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INF404 Research Skills Guide: Identify

Identifying what you need

Planning an effective search strategy can save you time and retrieve more relevant results

At this first stage, you need to work out:

  • what the assessment is asking you to do
  • how you are going to search for answers to the question

If you are confused or unsure about the assessment topic, ask your lecturer or tutor who will be happy to talk it through with you.

Topic Analysis

A topic analysis will help you to clarify and understand what your assessment question is asking you to do.

You will generally be given three key pieces of information:

  1. The key topic or concept words direct you in what to research.
  2. The limits or qualifiers tell you the specific focus of the topic or concept.
  3. The task or instruction terms tell how you are to deal with the content. CSU has a list of explanations for common instruction words.

Once you've broken your topic down into parts, it will be easier to work out what information you need to search for.

Here is an example of the topic analysis process, using a question adapted from Assessment 2:

Imagine that you have been working in your current position for three months in a State library. Your manager has asked you to prepare a report to bring to your probation meeting to demonstrate your understanding of the sector in which your organisation exists. Write your report introducing the sector, addressing:

Some of the keywords you might identify from this question include:

Instruction words Report
Demonstrate your understanding
Key concepts History of the sector
Current state of the sector
Role of information and knowledge within the sector
Professional roles and stakeholders
Limits State library sector

Keyword analysis

Before you start searching, you should analyse your topic a little further to identify search terms.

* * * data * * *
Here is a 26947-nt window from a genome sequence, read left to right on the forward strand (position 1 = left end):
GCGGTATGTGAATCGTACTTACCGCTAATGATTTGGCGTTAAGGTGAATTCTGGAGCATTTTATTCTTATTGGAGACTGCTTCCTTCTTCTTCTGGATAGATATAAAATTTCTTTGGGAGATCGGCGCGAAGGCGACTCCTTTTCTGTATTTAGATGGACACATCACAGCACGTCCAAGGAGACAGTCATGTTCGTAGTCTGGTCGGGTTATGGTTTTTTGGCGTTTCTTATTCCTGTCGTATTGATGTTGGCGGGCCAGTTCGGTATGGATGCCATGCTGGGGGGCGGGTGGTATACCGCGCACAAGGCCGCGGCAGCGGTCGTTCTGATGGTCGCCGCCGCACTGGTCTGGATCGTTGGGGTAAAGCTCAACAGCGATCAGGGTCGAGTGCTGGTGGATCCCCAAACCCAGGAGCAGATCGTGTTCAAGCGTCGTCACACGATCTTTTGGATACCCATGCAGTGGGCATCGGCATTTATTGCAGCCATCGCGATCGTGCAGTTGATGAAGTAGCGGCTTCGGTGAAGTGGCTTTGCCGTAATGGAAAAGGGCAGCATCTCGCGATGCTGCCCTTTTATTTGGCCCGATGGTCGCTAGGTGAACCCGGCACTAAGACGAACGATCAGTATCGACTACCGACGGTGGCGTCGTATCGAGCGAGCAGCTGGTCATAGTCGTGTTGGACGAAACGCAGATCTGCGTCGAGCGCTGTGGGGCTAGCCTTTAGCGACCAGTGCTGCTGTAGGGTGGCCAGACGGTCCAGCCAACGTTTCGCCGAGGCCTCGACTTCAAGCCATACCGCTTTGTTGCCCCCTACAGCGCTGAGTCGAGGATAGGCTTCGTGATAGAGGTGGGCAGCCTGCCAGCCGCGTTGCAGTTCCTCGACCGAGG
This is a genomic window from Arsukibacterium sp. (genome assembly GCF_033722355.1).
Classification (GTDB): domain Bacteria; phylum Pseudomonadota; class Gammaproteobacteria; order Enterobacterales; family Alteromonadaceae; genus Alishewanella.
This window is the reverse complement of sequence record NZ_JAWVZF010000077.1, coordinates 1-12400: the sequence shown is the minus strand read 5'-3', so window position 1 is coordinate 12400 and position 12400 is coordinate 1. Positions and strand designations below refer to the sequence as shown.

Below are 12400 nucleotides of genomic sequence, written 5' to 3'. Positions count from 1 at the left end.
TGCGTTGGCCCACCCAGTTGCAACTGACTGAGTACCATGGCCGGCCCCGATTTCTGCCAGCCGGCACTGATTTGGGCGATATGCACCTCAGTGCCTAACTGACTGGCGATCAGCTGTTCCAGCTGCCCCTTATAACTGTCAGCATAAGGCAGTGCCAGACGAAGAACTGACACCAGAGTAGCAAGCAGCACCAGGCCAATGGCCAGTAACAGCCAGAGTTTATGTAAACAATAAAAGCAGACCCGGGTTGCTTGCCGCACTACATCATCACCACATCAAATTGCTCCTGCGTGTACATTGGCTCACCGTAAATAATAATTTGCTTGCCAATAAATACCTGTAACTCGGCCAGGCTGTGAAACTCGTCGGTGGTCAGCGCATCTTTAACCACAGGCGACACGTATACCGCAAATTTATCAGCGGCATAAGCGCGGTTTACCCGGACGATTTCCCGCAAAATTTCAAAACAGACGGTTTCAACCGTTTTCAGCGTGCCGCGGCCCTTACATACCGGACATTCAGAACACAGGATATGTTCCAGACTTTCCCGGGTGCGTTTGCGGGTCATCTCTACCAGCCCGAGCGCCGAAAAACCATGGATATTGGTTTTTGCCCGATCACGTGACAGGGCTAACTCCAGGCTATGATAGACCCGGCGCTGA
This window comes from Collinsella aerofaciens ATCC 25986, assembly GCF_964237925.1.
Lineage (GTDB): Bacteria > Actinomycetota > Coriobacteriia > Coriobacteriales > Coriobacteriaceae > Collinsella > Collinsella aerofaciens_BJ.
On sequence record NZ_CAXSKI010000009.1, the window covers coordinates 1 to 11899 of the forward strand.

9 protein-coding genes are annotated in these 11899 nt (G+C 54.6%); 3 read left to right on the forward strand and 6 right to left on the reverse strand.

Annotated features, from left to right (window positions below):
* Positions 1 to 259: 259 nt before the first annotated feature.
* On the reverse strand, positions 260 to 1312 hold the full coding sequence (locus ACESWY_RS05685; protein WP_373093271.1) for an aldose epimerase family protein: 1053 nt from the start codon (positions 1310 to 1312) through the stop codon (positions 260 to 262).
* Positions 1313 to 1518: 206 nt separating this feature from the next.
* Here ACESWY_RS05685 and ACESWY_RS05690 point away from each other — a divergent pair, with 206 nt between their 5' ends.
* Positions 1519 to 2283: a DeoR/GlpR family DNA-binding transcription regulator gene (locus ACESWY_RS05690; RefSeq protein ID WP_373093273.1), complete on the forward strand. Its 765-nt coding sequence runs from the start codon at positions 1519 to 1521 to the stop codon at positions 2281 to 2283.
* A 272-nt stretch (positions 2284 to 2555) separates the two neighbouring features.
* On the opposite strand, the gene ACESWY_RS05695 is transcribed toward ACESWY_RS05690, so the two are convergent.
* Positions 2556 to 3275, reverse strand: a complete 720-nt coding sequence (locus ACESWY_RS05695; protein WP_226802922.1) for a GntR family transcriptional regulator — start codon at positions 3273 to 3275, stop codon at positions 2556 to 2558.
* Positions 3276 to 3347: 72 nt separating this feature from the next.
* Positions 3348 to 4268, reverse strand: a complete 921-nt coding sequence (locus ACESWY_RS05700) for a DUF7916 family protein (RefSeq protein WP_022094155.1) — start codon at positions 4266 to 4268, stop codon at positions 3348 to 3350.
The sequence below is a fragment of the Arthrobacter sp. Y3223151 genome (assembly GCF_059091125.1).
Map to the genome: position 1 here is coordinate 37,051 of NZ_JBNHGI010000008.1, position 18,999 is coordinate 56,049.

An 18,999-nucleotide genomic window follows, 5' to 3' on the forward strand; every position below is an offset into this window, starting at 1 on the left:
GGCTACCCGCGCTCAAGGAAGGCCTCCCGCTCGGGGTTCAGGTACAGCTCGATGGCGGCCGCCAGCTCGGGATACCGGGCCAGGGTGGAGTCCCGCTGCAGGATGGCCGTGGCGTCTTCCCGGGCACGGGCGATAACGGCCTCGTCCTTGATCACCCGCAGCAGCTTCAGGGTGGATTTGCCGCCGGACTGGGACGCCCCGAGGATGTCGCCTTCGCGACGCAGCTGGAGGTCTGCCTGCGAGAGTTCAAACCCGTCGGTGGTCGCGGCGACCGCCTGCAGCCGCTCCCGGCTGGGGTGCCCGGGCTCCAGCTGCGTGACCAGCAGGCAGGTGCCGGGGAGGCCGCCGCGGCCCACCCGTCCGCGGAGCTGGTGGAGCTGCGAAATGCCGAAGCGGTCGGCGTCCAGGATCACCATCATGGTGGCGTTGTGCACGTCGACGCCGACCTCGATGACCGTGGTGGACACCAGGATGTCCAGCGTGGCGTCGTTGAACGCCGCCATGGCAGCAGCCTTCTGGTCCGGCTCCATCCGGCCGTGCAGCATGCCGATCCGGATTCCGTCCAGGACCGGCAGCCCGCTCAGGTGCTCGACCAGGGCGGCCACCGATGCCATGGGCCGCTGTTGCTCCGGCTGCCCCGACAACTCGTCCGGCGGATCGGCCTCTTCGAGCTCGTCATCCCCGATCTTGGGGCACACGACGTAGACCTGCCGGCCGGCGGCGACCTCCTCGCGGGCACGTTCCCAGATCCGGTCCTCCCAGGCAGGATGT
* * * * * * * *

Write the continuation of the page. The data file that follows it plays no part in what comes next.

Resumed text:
It's important to brainstorm all possible aspects of the topic, to find key words and phrases to use in Primo or journal databases. You also need to think about synonyms and alternatives for words, as well, to broaden your search.

A few possible examples include:

Key concept Key search words and phrases
State library sector State library, state libraries, state librar*
State government library, state library service, [names of specific libraries e.g. the State Library of NSW]
History of the sector History, origin, founding, foundation, development, change, cultural change, landmarks, milestones
Current state of the sector Recent OR current
Trend*, development*, technology, politics, change
Collections, research, projects

You should try different combinations of these words and phrases with other limiters while searching, to find relevant books and articles. You need to experiment with which combinations produce the best results.

See the Search Strategies page for search tips and tools, and the Find section for more information about information resources.

Topic analysis

Find additional keywords

Dictionaries and encyclopaedias can help you to find additional keywords and get an overview of the concept.

In the Oxford Reference search box below, enter some of the keywords you've identified from your assessment question and note down any alternate keywords that you find.

Find your definitions by searching Oxford Reference Online


Write down the key concepts from your topic and have a go at brainstorming as many alternative keywords and phrases as possible.

Thinking about your topic in this way forces you to describe your topic in "other words", which will provide you with some useful keyword alternatives as well as help you to cement your understanding of the topic.

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